June 14, 2022
In my last post, What is the fair market value of a family farm corporation?, I shared an example of a family I worked with who owned 540 acres inside a C-Corporation. Similar to other families with a land corporation, they disagreed on how to value the corporation. Some in the family believed the value of their corporation stock was simply the value of the underlying farmland the corporation owned. This is rarely the case.
Another popular question I hear is, how can we get the land out of our corporation? Sometimes this may better complement the long-term succession plan for the farm, and if proper steps are taken now, it can certainly be done.
One option is to simply distribute the land and liquidate the Corp now. However, usually, it doesn’t take long to rule this out after gaining a tax estimate from your tax advisor of doing so. This can get a little ugly if the Corp has both low stock basis and owns land with low basis too.
This is why the more tax-friendly opportunity to liquidate a Corp is after the stock receives a new tax basis. Pro-active planning now will help facilitate this. Typically, we coordinate this with the owner(s) estate plan as the stock passes through their estate and gets re-valued. I will summarize below the steps we worked through with the family above to help implement this strategy.
First, it is important to understand the land and other assets inside a Corp do not get a new step-up in basis, only the corporation stock does. So, when the land is pulled out, this will still cause a capital gain. However, when a Corp, with a brand-new basis is liquidated (in the same tax year the land is pulled out), this will cause a capital loss. This capital loss from liquidating the Corp will help offset all or a large majority of the gain from pulling the low basis land out.
The key to this strategy is corporation stock and farmland are both taxed as capital gain assets. And, gains and losses from capital assets can offset one another. This does not work so well for grain or equipment which are subject to ordinary income tax. So, if your Corp owns other assets it is best to look for opportunity to whittle these out over time so the Corp is left owning land only. As always, please work closely with your legal advisors who know your basis levels and can prepare these tax estimates for you.
The next step is to make a tax election and convert your C-Corp to an S-Corp. Under current laws, C-Corp’s are taxed at a flat rate of 21% federal, plus 15% on any dividends paid out. S-Corp’s only have one tax as the income flows through to the owner’s individual income tax level. This flow through is important so that when the land is pulled out of the S-Corp and capital gain is temporarily recognized, it is done so at the shareholder level only (versus at both the Corp and shareholder level if a C-Corp).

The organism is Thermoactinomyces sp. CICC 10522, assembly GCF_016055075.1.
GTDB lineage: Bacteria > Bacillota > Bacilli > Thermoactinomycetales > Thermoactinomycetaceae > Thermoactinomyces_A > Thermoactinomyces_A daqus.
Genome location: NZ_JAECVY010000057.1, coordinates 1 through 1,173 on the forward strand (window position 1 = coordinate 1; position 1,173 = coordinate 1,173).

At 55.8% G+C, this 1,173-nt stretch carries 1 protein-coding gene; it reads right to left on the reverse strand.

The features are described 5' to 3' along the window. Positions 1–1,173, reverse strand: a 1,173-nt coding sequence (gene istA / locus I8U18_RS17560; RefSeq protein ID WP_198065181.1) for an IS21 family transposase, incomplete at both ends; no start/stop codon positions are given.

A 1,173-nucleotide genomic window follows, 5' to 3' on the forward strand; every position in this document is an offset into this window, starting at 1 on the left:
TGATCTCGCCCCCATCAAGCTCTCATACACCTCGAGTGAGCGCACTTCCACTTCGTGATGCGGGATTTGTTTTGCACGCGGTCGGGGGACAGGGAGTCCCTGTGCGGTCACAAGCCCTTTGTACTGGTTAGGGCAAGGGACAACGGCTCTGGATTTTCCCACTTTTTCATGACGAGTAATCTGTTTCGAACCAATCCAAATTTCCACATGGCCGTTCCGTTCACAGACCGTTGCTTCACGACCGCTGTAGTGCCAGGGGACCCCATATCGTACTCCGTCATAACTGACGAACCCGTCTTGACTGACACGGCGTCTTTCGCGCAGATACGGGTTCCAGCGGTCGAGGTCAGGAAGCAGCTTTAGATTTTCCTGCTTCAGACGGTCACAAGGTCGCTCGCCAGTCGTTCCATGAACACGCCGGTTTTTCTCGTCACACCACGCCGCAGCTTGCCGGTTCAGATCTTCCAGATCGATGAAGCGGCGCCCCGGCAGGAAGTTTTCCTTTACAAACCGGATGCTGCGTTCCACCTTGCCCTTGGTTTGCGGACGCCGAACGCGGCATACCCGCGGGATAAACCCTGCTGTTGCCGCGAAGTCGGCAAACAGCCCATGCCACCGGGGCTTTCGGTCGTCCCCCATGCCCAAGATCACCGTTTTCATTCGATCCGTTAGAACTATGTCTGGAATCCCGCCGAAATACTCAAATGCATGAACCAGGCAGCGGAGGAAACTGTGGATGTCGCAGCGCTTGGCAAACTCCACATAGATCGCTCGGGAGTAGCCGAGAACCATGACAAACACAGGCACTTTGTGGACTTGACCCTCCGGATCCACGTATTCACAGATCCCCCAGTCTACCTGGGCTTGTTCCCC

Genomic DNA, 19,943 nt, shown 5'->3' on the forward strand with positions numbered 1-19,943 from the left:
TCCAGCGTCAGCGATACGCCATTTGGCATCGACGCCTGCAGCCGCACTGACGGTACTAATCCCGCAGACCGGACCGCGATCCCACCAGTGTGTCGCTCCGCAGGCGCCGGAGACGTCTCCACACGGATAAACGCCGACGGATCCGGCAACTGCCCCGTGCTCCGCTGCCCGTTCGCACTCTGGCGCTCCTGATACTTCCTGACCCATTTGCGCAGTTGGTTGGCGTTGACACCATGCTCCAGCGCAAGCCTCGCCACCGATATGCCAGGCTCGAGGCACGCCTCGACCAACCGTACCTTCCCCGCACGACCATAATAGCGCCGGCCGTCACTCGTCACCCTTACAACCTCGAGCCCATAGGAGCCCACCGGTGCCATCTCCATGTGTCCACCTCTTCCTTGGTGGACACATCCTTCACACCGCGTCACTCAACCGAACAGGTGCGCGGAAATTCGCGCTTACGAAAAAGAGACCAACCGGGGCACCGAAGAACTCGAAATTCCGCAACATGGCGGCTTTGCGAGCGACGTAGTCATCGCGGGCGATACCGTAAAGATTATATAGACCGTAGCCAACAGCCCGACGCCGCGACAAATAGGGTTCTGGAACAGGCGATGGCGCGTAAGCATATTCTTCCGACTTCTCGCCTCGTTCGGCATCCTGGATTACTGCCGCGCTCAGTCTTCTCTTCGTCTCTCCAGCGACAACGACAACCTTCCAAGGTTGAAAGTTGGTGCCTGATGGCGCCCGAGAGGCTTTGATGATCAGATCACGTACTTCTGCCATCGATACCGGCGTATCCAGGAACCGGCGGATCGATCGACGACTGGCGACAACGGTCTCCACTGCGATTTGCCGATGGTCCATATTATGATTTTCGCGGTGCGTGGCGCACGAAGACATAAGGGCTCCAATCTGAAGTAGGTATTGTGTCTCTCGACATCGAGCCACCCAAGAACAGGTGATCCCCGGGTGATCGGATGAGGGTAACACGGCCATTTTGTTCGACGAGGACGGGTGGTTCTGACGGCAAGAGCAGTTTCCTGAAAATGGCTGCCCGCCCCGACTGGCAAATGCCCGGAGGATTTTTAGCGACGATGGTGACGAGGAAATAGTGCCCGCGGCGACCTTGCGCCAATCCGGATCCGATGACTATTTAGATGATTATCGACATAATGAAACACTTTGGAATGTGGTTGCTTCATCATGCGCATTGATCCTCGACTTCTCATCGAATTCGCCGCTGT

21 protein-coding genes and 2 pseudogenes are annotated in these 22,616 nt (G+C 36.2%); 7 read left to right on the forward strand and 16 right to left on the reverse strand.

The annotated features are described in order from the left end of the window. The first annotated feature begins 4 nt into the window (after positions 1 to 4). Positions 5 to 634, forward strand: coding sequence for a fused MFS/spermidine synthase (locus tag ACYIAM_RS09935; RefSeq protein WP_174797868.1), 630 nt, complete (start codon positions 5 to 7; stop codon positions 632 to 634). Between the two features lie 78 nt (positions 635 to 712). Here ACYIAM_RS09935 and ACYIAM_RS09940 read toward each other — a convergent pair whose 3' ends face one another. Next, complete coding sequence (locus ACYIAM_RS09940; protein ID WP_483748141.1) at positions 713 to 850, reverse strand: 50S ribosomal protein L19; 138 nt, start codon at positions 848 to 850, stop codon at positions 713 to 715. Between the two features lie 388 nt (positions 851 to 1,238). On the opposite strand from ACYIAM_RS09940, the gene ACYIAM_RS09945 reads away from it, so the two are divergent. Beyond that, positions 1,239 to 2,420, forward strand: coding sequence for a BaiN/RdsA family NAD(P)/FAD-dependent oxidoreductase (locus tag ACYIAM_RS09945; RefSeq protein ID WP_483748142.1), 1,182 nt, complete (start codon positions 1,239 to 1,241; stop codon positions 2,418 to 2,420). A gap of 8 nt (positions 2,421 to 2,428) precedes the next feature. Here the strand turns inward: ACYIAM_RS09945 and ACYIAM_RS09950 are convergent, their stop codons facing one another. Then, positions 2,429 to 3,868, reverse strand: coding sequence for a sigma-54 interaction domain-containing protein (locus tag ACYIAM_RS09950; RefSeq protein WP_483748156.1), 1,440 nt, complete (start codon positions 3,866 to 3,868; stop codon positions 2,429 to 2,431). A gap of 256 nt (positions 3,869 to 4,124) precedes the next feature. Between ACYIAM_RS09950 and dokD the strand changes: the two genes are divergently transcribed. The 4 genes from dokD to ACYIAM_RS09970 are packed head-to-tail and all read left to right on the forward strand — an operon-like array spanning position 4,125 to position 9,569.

There are two important rules to consider when converting to a S-Corp:
If there are retained earnings (profits not paid out), and you are not willing to pay them out then you must materially participate by custom farming or crop sharing.
There is a five-year Built-In Gains (BIG) tax holding period before any assets can be sold under the new S-Corp flow through tax treatment.
Consider this strategy if you own land inside a corporation, and you wish to distribute certain parcels outright to children, or restructure the ownership of the land to more commonly used land entities today. These final steps can also be included in the final distribution provisions within your estate planning documents. And, be sure to work closely with your legal advisors to avoid any missteps along the way.
Downey has been helping farmers and landowners for the last 22 years with their family farm transition, estate planning, leasing strategies, finances, and general land consultation. He is the co-owner of Next Gen Ag Advocates and an associate of Farm Financial Strategies. Reach Mike at [email protected].
The opinions of the author are not necessarily those of Farm Futures or Farm Progress.
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